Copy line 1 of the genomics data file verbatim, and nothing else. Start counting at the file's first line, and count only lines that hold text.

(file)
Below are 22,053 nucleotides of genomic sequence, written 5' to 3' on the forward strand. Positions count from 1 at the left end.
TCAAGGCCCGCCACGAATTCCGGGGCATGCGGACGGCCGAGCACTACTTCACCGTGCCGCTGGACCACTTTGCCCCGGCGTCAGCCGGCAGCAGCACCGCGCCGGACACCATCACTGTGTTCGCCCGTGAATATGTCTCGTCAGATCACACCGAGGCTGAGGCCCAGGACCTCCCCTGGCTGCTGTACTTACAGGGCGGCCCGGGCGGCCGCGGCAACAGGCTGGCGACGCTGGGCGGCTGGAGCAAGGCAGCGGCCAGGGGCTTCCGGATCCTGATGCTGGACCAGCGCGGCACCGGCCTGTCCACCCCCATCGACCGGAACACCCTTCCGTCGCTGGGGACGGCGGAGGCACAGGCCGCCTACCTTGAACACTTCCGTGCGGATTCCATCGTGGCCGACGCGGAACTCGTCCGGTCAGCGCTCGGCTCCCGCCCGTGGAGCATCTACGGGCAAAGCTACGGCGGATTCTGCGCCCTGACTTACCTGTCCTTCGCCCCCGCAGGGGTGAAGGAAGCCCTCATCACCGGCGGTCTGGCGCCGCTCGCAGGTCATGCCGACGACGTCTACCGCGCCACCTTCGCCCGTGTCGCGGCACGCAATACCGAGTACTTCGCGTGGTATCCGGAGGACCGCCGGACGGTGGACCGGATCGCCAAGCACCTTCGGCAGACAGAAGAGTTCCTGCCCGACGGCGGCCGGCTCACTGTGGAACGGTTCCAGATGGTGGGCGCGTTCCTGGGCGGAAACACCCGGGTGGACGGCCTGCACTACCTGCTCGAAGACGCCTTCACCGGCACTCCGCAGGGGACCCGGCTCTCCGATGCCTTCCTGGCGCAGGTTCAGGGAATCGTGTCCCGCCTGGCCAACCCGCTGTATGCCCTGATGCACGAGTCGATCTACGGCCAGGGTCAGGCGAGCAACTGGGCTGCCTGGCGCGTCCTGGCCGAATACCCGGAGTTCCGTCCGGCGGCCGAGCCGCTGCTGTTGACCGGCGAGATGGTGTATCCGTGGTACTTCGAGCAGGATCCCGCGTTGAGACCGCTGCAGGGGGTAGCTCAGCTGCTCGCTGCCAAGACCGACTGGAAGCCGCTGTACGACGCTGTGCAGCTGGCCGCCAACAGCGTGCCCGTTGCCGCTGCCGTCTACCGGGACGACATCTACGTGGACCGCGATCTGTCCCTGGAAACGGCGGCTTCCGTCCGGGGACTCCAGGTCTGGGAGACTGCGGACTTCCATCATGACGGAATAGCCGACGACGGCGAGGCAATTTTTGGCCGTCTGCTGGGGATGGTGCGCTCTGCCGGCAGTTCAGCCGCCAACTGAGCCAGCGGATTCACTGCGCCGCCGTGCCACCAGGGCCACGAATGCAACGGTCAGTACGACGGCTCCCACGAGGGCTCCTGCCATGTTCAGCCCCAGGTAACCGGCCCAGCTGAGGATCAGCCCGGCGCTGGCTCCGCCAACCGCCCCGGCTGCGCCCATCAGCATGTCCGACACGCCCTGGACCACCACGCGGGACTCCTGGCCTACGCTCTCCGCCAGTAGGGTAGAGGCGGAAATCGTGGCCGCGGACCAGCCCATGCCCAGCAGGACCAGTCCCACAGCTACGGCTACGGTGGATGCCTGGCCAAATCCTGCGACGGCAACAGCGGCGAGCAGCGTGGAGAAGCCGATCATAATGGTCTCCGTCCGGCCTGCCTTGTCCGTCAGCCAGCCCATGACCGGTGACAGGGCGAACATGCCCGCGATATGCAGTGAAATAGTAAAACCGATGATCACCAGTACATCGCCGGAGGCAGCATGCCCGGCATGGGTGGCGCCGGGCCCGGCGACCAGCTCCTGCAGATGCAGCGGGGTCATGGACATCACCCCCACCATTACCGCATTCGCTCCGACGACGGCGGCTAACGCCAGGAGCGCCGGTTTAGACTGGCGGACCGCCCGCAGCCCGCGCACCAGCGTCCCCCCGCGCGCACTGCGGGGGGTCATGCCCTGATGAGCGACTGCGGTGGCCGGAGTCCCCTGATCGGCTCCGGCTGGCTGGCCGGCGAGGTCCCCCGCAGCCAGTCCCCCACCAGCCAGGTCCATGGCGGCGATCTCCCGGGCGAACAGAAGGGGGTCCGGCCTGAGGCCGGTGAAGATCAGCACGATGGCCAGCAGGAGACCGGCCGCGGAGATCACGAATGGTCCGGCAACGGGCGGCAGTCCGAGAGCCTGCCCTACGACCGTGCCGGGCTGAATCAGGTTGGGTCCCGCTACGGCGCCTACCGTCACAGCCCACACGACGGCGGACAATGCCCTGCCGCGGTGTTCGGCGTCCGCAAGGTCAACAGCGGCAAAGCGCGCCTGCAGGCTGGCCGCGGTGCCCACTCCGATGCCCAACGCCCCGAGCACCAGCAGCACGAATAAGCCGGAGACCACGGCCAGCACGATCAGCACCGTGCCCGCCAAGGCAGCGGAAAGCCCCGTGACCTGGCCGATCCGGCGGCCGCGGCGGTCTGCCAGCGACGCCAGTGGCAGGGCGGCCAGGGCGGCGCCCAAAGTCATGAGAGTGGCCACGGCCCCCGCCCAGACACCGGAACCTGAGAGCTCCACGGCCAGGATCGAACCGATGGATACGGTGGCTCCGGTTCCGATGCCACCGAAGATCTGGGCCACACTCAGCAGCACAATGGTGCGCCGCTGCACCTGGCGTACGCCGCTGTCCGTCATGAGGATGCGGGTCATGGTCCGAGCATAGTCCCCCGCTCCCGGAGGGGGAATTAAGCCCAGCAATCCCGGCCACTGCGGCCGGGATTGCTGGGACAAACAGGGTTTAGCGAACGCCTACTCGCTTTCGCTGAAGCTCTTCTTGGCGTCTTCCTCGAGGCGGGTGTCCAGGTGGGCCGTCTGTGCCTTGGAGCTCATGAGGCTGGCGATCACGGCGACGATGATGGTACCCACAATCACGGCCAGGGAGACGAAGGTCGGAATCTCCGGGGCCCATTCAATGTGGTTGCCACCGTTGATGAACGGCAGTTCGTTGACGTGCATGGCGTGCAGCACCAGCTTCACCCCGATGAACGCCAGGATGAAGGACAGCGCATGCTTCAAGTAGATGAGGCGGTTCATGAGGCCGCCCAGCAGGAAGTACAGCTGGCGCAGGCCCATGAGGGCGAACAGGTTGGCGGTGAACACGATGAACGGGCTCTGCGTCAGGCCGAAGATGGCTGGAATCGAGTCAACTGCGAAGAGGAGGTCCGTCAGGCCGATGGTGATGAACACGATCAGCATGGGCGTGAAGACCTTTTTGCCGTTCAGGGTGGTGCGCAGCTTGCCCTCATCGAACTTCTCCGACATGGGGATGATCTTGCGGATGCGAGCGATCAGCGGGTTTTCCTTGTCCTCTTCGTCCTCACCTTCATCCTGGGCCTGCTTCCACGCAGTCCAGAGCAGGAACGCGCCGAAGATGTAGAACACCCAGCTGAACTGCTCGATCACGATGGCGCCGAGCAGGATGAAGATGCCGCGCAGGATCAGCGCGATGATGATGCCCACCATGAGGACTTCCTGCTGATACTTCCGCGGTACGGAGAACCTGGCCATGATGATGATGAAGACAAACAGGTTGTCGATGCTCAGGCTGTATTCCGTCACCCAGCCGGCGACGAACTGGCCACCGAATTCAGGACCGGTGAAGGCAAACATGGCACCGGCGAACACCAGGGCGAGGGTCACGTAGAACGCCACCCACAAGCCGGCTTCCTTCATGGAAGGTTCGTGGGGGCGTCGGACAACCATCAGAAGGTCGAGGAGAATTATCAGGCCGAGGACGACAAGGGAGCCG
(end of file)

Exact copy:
Below are 22,053 nucleotides of genomic sequence, written 5' to 3' on the forward strand. Positions count from 1 at the left end.